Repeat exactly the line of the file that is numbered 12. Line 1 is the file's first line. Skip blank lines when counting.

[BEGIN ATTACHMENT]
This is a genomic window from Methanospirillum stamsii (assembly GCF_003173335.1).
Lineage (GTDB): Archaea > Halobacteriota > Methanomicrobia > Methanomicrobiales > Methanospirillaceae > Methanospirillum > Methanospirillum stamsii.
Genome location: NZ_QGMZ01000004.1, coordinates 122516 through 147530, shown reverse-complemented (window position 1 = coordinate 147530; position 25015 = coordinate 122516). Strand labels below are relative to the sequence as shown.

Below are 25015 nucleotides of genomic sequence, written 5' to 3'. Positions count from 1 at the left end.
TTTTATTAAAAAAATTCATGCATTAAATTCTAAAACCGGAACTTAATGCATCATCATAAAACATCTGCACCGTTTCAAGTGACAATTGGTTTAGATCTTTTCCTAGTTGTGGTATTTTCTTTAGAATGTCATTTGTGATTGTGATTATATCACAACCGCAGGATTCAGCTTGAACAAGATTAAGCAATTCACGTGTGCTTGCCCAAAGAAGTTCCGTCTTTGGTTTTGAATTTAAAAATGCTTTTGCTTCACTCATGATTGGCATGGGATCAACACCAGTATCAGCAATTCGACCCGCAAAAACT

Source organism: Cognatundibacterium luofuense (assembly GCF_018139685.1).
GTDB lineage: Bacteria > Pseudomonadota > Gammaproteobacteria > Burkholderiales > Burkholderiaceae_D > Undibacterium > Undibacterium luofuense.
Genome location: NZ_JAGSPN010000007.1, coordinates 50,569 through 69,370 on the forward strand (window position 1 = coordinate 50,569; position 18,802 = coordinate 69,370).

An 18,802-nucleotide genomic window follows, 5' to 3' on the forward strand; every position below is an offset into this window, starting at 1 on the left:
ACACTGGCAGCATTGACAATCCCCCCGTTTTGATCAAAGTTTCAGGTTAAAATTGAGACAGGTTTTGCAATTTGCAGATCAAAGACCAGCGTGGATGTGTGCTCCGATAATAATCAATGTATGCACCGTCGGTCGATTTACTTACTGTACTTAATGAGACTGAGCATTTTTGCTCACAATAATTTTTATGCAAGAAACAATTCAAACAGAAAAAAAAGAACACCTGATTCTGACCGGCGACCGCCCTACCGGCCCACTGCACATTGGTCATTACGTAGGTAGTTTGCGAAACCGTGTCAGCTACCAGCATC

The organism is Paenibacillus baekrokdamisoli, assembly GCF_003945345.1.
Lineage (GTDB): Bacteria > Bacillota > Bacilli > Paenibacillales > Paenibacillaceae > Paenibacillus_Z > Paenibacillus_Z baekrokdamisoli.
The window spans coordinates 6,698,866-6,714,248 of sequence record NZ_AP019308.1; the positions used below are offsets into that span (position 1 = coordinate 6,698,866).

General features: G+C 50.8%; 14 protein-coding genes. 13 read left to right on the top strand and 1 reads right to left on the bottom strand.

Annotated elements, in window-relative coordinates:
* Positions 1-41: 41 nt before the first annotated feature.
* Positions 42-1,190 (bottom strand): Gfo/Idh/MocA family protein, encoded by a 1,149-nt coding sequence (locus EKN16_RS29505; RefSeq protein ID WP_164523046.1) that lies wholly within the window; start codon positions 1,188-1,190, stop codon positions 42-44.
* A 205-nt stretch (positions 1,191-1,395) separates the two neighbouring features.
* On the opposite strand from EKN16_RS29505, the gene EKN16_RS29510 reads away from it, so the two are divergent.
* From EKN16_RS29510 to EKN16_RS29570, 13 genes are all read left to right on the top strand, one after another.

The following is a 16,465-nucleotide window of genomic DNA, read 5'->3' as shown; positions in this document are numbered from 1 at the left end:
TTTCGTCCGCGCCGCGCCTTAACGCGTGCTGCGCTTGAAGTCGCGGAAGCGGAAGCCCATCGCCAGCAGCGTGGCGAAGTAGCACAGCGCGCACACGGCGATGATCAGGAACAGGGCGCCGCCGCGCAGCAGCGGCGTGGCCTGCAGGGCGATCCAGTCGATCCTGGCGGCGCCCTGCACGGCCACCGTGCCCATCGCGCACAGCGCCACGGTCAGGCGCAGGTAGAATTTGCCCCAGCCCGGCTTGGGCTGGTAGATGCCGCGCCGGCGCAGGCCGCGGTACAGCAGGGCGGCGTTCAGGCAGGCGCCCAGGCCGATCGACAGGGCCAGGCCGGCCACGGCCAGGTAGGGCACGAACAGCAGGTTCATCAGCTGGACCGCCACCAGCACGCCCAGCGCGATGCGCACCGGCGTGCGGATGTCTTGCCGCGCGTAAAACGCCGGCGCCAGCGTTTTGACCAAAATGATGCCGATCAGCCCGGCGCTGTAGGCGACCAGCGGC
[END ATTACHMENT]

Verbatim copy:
Lineage (GTDB): Bacteria > Bacillota > Bacilli > Paenibacillales > Paenibacillaceae > Paenibacillus_Z > Paenibacillus_Z baekrokdamisoli.